View all 5 comments. Dec 20, Katie Grace rated it really liked it Shelves: 4-star , novella , middle-grade. Aww, memories! I remember reading this when I was nine or ten. It was fun to revisit the world, though I'm not sure if I'll reread the other 12 or so in the series. Though I do want to know what happens Hm, we'll see. View 1 comment. Dec 15, Olivia rated it really liked it.
Among the Hidden Luke Garner is a third child, a hidden child. After the government passed the population law, third children and pets have been outlawed. When Luke's farmland is bought to be turned into a neighborhood of barons, Luke takes interest to watching out of his attic vents. The Sports family's home, the Blonde family's home But wait Luke is too timid to find out In a way, some people I know are like Luke I am not like that at all.
If I were Luke, I would try to change the world. I'd stay outside, letting that late summer air blow in my eyes. My mom and dad would say to the questioning people, "Oh, she's our niece, that's Anyway, Luke, sitting in his attic, creates a plan. He breaks into the Sports family's house, and finds Jen, another "shadow child," as she puts it. Jen is me, the complete opposite of Luke, bold and daring. Jen and Luke become fast friends, but in April before Jen's rally, Luke turns down her offer.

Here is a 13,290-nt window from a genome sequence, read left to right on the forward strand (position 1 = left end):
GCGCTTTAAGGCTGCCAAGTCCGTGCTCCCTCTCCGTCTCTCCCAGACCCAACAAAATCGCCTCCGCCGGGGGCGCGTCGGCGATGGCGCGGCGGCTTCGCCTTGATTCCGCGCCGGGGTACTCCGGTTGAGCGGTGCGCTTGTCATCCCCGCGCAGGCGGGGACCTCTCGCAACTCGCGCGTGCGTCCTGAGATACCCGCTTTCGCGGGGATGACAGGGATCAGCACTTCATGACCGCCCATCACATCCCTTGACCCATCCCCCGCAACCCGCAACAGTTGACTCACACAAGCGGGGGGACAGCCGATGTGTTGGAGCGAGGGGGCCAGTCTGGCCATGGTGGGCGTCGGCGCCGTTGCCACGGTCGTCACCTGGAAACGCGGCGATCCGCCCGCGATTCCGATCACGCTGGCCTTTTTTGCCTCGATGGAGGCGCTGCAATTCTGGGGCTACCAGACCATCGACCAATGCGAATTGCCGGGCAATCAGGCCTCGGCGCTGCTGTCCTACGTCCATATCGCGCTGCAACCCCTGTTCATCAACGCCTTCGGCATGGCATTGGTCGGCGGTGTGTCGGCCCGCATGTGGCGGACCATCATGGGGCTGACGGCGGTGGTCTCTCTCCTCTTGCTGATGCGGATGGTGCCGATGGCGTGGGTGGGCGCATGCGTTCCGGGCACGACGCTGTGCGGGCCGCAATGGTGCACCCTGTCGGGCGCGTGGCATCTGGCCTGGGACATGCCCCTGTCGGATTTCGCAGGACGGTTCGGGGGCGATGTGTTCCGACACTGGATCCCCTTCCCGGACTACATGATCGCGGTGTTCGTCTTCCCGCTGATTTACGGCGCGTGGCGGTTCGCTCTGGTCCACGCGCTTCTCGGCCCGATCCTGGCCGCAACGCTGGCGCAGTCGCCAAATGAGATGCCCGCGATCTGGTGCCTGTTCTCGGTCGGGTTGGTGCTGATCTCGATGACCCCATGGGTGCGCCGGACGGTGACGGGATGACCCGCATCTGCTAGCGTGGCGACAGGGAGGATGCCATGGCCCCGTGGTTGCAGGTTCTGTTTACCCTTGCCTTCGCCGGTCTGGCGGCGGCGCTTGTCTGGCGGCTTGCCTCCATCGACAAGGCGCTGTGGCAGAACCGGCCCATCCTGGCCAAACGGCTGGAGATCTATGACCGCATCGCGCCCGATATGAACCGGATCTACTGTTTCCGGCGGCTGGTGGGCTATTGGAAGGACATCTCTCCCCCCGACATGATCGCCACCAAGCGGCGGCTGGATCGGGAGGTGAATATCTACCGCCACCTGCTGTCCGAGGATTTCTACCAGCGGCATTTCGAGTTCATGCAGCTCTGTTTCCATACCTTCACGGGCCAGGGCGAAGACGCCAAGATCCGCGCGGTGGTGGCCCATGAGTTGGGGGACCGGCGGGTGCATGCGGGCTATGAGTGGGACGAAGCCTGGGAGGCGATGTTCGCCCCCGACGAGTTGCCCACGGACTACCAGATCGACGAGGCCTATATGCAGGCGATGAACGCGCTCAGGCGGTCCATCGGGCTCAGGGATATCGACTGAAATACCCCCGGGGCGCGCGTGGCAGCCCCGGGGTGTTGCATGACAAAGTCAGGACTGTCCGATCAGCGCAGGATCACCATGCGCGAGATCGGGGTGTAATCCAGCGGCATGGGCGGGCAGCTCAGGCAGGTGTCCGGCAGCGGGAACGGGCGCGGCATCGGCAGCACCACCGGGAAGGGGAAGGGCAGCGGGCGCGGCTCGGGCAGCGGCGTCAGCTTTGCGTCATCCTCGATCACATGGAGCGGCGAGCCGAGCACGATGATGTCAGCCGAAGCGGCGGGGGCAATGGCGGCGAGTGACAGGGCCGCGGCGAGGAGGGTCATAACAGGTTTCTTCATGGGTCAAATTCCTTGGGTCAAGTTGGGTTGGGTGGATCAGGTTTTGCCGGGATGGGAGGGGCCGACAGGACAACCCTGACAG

Jen wants to rally in front of the White House, to protest the population law. She and Luke have a big fight, leaving Luke scared and alone. Soon she returns to his house, to say goodbye as she leaves for the rally. When Jen doesn't come back, Luke is horrified and nervous.
What if Jen-he can't bring himself to think of it. Overcome by curiosity, Luke sneaks back to Jen's house, where he is told by Jen's father that she is dead. At the end of the book, I myself was full of questions. Will Luke change the world like he promised to Jen's spirit? Will he get caught? Will he ever see his family again? But most importantly: When will Margaret Peterson Haddix write a sequel? View all 3 comments.
Sep 11, Brooke rated it liked it Shelves: read-but-don-t-own. There was some sexist elements which was a bummer. Sep 26, Scottsdale Public Library added it Shelves: fiction , fantasy , science-fiction , ya-teen , dystopian. In this dystopian novel, the main character, Luke, is a third child in a world where the population law forbids a family from having more than two children. At first, he is able to easily hide from the Population Police, thanks to his house being near a deserted forest.
Although he cannot go to school, shops, or any public place in general, he can still play outside with his two older brothers. This all changes when the forest that hid him for years is cut down to make space for new, expensive m In this dystopian novel, the main character, Luke, is a third child in a world where the population law forbids a family from having more than two children.
This all changes when the forest that hid him for years is cut down to make space for new, expensive mansions occupied mostly by Barons, the upper class of this world. His parents, fearful of the watchful eyes of the Population Police, have him go into house arrest.